Lesh: Absolutely, it’s like a fundamental building block of how I approach the music that I make. That was the transformative experience. And I’ve kind of tried to live up to that.
Baltin: You say you tried to live up to that. Are there moments that you can look back on where you hit that perfection?
Lesh: Yeah, those do occur, but they’re transitory and they rarely last a very long time. If they do, it’s unusual. When you’re in the middle of this and it’s all happening, you’re not really there as an individual consciousness, you’re just a conduit. Your personality kind of disappears.
Baltin: As a writer you just hit these moments and it’s like you don’t know where they come from, you just appreciate them.
Lesh: Yeah, exactly. It’s kind of a gift and your duty is not to so much benefit from it or profit from it, but to pass it on.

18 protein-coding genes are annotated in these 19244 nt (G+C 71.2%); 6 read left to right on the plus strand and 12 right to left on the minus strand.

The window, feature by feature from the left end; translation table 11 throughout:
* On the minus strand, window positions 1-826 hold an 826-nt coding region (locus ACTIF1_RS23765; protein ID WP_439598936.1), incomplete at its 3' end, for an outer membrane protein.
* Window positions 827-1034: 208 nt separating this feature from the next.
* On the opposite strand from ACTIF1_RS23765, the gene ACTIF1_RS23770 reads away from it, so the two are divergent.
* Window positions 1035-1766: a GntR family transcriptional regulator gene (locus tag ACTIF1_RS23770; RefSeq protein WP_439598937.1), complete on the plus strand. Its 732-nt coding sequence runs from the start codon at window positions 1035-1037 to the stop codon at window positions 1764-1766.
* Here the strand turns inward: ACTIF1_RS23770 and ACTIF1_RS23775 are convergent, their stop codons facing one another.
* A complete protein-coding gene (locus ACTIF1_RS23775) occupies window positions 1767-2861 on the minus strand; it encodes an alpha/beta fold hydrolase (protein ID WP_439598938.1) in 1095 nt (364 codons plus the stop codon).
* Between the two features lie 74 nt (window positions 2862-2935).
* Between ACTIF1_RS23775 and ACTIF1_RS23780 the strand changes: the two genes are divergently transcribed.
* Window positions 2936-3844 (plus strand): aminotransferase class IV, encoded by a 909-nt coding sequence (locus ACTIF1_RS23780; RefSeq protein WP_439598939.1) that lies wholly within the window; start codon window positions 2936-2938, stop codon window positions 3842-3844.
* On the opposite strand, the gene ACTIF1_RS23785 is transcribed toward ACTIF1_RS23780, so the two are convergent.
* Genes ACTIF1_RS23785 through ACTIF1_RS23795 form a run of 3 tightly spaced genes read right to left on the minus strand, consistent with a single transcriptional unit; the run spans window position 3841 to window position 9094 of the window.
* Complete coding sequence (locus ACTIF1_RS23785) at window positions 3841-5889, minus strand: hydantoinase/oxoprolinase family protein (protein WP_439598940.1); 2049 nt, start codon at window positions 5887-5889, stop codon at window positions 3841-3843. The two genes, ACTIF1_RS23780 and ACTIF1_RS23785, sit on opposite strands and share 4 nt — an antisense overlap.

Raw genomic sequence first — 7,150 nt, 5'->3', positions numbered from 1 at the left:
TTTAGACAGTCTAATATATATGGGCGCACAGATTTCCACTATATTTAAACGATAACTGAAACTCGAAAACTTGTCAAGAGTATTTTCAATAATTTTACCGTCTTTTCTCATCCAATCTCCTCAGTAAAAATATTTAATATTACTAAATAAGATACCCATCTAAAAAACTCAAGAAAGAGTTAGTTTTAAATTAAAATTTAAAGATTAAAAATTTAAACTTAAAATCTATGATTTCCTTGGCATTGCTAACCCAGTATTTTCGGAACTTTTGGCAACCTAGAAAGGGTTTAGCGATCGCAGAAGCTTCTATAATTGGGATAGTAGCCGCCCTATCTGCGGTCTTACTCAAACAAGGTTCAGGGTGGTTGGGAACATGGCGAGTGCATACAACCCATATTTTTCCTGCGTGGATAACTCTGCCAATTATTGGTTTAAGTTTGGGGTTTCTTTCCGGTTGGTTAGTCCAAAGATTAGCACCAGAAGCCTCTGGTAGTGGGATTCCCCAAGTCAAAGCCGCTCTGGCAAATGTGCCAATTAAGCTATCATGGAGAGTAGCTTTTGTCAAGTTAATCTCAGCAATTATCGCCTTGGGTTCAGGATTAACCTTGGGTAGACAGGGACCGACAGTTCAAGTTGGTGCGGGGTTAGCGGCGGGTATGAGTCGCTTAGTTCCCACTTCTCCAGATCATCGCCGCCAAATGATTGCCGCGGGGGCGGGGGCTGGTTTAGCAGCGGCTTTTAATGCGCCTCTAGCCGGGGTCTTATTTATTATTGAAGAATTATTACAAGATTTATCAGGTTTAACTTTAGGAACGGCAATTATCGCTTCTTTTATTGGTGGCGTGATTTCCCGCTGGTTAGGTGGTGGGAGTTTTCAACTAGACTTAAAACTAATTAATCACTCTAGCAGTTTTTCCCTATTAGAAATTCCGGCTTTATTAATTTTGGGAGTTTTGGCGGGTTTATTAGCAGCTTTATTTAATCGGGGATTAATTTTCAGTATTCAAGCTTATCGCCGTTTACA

Baltin: What made Wilco the right band to collaborate for this project?
Lesh: What we’re doing this year is just opening it up. After COVID, we were shut down for so long and we really wanted to be mindful. We have our team here, my son, Grahame; our road manager, Molly and my wife Jill. And we brainstorm various ideas of the lineups and everything. So this just kind of came up in one of those sessions, “Hey, let’s do something with Wilco.” ‘Cause Nels Cline came and sat in with us at the camp some years back and that was a really cool experience. So it looks like now we’re gonna have Nels sit in through the whole set, and then Jeff is gonna come and sing a few songs from time to time during the set. So this is far as we know now.
Baltin: Do shows like this keep music more fresh for you?
Lesh: Yeah, I get to be surprised, I get to be astonished, I get to giggle with glee at some absurd thing that somebody plays. So yes, all of the above.